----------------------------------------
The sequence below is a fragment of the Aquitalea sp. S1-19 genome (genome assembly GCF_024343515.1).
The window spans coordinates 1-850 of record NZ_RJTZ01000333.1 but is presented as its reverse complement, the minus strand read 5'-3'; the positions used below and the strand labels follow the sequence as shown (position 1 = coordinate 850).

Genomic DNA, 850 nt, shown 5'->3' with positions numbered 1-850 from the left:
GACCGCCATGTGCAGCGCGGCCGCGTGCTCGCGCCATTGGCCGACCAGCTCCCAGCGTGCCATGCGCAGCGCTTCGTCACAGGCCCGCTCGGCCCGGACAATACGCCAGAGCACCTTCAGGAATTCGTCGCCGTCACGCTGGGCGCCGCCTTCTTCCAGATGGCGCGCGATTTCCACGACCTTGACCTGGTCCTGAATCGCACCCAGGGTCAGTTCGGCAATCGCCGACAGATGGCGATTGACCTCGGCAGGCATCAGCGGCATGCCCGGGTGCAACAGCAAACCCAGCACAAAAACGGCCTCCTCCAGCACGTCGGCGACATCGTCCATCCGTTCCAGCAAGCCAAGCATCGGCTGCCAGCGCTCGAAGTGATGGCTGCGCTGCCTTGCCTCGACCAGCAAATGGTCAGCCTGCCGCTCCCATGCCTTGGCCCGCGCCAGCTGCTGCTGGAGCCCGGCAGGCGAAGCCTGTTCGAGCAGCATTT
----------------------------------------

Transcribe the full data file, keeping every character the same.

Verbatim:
The sequence below is a fragment of the Aquitalea sp. S1-19 genome (genome assembly GCF_024343515.1).
The window spans coordinates 1-850 of record NZ_RJTZ01000333.1 but is presented as its reverse complement, the minus strand read 5'-3'; the positions used below and the strand labels follow the sequence as shown (position 1 = coordinate 850).

Genomic DNA, 850 nt, shown 5'->3' with positions numbered 1-850 from the left:
GACCGCCATGTGCAGCGCGGCCGCGTGCTCGCGCCATTGGCCGACCAGCTCCCAGCGTGCCATGCGCAGCGCTTCGTCACAGGCCCGCTCGGCCCGGACAATACGCCAGAGCACCTTCAGGAATTCGTCGCCGTCACGCTGGGCGCCGCCTTCTTCCAGATGGCGCGCGATTTCCACGACCTTGACCTGGTCCTGAATCGCACCCAGGGTCAGTTCGGCAATCGCCGACAGATGGCGATTGACCTCGGCAGGCATCAGCGGCATGCCCGGGTGCAACAGCAAACCCAGCACAAAAACGGCCTCCTCCAGCACGTCGGCGACATCGTCCATCCGTTCCAGCAAGCCAAGCATCGGCTGCCAGCGCTCGAAGTGATGGCTGCGCTGCCTTGCCTCGACCAGCAAATGGTCAGCCTGCCGCTCCCATGCCTTGGCCCGCGCCAGCTGCTGCTGGAGCCCGGCAGGCGAAGCCTGTTCGAGCAGCATTT